Jamail Larkins took his first airplane ride when he was twelve. As he recounts, “I remember going out to the airport. It was a partly cloudy day in the middle of summer. Mr. Fox pulled out his 1956 Cessna 172 and I watched him preflight. Then we hopped in and I helped him go through the checklist. I remember thinking, ‘I really can’t believe that I’m in the middle of an airplane right now.’”
In the fall of 2004, I closed a review of Jeppesen’s JeppView/FliteDeck 3 with a complaint about the lack of serious flight-planning functions in Jeppesen’s flagship electronic charting products. A Jeppesen representative responded: “At some point, we hope to offer a single solution.” He must have been serious because that single solution now exists.
Weather happens, and the vast majority of us mere mortals will probably never understand it. WX (as it’s rarely abbreviated) is almost universally regarded as the subject pilots understand least and fear most. For most aviators, it’s flying’s great question mark. Some people may have a perfect understanding of Bernoulli’s principle, but still consider weather a mystery.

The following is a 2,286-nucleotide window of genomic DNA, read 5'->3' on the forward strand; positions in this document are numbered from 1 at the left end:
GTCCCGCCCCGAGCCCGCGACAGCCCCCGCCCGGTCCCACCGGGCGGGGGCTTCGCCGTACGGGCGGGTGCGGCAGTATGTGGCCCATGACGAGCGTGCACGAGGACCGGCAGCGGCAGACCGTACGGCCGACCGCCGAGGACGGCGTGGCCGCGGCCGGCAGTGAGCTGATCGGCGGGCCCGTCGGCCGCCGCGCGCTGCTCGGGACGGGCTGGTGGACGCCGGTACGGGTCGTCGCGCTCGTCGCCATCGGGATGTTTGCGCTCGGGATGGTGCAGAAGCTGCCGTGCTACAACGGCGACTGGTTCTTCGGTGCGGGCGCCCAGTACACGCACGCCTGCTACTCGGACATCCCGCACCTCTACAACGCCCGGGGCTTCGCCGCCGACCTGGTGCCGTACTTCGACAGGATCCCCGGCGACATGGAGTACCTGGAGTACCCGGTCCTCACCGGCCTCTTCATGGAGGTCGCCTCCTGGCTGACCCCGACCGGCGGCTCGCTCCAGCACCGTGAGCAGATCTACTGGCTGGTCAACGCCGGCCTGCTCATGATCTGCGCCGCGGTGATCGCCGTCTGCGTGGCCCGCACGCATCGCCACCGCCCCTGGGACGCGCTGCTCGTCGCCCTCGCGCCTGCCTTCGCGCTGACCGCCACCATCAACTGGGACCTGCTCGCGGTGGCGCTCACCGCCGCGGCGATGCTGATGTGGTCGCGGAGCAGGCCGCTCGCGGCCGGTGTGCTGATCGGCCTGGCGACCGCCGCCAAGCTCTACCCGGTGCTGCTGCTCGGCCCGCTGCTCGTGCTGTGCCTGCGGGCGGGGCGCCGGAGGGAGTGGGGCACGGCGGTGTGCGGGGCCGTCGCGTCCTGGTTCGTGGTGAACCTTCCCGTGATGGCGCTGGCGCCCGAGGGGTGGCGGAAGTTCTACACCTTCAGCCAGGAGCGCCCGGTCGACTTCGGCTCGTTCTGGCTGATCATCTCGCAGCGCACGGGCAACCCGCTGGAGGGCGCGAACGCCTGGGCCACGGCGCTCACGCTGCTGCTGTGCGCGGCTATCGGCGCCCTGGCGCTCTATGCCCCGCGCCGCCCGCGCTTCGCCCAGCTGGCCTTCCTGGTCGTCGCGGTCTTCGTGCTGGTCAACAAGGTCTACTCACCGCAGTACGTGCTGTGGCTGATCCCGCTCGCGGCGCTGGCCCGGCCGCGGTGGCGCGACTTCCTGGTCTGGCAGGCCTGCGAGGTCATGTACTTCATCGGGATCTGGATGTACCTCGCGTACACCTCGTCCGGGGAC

For Greg Herrick, collecting airplanes seems to be more of an addiction, less of a hobby. His eclectic assortment of more than 40 aircraft spans eight decades, with a focus on the period between World War I and World War II known as the Golden Age
In 2005, the general aviation industry hit $15.1 billion in billings, an all-time high and a 27.2% increase over 2004. The good news came from the General Aviation Manufacturers Association (GAMA) at their annual Industry Review & 2006 Market Outlook Briefing. GAMA (www.gama.aero) figures put worldwide shipments of general aviation airplanes at 3,580 units for 2005, up 20.8% from the previous year’s total of 2,963 units.